i'm very late.

the gig was a lot easier last night. it was an only hour test, and i could've ducked out early, but i'm a nice guy, so i stuck around and did some stapling. two students showed up late, around 7:10, and only had twenty minutes to complete the exam. "i'm very late" the boy said. i handed him a test and went back to my book. a girl followed shortly after him. "i'm really late!" she said, visibly worried. "what do i do?" i had no idea. "i don't know," i said, "just start the test, and we'll figure it out afterward." she did as i said.

when the tests were over, it took me a half an hour to put them in numeric order. when the two tardy students turned in their exams, i saw that they had written little notes on the cover. the boy's was very direct, while the girl's was more along the lines of, please have mercy on my soul. the boy wrote something like, "thought the test was at 7:30. i have no excuses, so there ya go." the girl wrote something like, "i apologize for being late." it was interesting to see how each person reacted.

i was tempted to help them beat the system. after all, it took me a half hour to finish putting shit in order. technically, they could've had the full hour to finish. the exams are taken on computers, but when a student's computer gets fucked up, they're allowed a blue book. i wanted to say, just take a blue book, and i'll look the other way. the exam was called professional responsibility. the irony was not lost upon me. the two students were usually involved with our events, and i wanted to give them a break. but because they're smart, they stopped on time, and didn't try to beat the system. i don't know, maybe that means they're not smart.

whatever the case, when i returned to the exams office, they were already in there, pleading their case to the coordinator. the coordinator is a cool guy, and he felt for them, too, so he gave them each a blue book and said, "you have thirty minutes. can you get it done in that time?" they said yes. minutes later, the boy returned, saying, "i'm not gonna do it. i already said i was late on the computer." he handed back his blue book. we gave the girl about forty-five minutes.

during their stressful dillema, i could only think about what the hell they were doing and/or thinking, showing up late for the most important hour of the semester. i would think that if i were a student, i'd be waiting around all day for this thing, constantly checking emails, instant messaging classmates, to see if anything had changed. the only valid excuse for being late for something that important would have to be something scandalous, like once-in-a-life-time miracle sex. sorry i'm late, professor. i was having miracle sex. it's once in a lifetime, so it won't happen again. literally.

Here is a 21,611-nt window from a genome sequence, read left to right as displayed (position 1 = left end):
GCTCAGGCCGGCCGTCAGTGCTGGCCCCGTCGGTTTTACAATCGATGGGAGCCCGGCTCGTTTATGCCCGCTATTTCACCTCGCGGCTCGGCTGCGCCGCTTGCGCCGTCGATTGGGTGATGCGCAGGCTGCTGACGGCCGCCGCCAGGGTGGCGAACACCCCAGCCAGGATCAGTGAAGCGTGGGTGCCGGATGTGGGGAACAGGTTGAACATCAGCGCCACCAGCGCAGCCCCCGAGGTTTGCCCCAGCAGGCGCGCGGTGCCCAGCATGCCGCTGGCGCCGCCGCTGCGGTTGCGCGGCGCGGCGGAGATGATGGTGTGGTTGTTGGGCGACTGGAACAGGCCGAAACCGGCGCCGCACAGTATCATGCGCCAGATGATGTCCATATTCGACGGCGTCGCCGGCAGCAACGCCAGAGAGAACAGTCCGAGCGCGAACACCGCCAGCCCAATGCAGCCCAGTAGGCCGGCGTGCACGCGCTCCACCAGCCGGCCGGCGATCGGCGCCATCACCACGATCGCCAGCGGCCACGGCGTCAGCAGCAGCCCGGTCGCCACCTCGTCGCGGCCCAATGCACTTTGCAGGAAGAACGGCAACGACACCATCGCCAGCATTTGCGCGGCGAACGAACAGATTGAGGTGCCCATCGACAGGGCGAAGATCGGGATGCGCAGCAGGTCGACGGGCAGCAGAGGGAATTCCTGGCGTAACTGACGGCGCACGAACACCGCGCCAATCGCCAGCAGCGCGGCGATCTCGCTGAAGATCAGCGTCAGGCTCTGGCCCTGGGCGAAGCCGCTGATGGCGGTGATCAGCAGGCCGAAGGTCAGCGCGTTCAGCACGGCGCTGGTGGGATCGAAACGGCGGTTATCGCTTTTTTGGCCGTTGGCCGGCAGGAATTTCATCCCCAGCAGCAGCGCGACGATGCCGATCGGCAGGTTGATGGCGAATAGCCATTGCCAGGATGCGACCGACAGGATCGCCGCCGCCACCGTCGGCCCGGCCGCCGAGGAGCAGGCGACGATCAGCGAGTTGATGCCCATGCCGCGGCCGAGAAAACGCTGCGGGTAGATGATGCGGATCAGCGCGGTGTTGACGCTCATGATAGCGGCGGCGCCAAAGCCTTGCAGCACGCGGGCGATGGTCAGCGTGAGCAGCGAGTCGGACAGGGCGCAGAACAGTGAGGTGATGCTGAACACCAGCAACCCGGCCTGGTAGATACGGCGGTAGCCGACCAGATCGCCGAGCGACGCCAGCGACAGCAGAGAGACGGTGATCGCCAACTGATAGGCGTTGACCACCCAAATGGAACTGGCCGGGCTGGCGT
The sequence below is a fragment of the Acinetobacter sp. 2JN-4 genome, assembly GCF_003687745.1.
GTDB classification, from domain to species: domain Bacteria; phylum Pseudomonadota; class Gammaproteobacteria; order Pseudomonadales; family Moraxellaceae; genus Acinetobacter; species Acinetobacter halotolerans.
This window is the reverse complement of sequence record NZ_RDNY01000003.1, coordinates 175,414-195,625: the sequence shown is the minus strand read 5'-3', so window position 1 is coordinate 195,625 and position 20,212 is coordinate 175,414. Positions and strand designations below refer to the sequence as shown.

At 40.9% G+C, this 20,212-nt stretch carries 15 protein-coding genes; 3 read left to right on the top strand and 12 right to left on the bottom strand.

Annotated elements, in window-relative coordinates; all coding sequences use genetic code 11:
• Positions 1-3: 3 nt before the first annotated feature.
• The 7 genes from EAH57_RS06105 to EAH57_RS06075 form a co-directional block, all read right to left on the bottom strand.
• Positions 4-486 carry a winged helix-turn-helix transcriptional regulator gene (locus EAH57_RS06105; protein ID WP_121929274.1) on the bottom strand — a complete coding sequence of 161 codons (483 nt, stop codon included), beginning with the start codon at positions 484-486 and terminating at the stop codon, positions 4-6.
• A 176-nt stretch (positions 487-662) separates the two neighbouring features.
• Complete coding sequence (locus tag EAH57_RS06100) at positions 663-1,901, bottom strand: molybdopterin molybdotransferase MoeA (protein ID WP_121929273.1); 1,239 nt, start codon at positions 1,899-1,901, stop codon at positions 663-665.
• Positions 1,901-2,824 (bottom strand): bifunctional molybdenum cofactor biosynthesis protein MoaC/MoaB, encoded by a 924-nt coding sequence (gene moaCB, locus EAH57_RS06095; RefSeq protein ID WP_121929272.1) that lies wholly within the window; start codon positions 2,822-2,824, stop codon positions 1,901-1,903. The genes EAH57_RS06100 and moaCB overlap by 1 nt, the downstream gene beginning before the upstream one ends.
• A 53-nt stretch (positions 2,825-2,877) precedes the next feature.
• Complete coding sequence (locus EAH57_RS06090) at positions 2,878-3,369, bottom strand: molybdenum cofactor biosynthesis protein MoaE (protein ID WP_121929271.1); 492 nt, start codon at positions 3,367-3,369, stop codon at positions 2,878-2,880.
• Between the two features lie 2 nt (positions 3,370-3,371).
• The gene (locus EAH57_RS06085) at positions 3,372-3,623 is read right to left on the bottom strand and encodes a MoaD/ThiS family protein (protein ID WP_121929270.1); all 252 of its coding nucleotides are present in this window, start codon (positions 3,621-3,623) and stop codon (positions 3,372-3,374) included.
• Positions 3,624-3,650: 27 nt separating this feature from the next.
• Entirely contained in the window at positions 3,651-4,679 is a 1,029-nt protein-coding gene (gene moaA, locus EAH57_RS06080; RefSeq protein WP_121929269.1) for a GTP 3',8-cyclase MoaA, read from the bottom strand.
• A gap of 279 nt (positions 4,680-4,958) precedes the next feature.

i hung out in the exams office afterward with the coordinator. he filled me in about the previous director for my office, who apparently was a big, lying beast. "people were afraid of her," he said. "anyone who worked for her ended up quitting and moving really far away." he told me that he wanted to get out of here, that he didn't want to work for the law school forever. that always seems to be the case. for once in my life, i'd just like to meet someone who says, i love this, i love it here. i could do it forever. but that's never the case.

he's got two kids and he goes fishing sometimes. "if you'd ever like to go, i'd be more than happy to take you." i thanked him for the offer. it seems that people are always 'more than happy' to include me in something. why can't they just be happy to do it? he used to play the saxophone, he wants to be a fireman. he took the fireman test, and he's number 58 on the list. stupid lists. "i really thought i was gonna be out of here last year," he said, "but it didn't quite work out that way."

he went into this long thing about needing to make his mark in the world, leaving something behind, and he's convinced himself that being a fireman would fulfill that need. i nodded in agreement, and i wished he'd just be a fireman already. when i finished stapling, i asked if he needed anything else done. "no, that was it," he said. i got out of there and started walking. as i walked through the sidewalks full of muddied leaves, i thought again about how i am wandering aimlessly, or that maybe i was on some set path, even if my instincts told me no. i thought about how people without plans end up on lists, not doing what they want. the curse of constantly needing to be there rather than here.

a small woman walked past me and made an odd sound, almost non-human, like a small whimper or woof. it was enough to bring me back.


Emily said...

so what exactly is this "miracle sex" you speak of?

talking about hard times. said...

i don't know, it's fairly new. word on the street is, it's only something really stressed out law students can achieve during finals.

Emily said...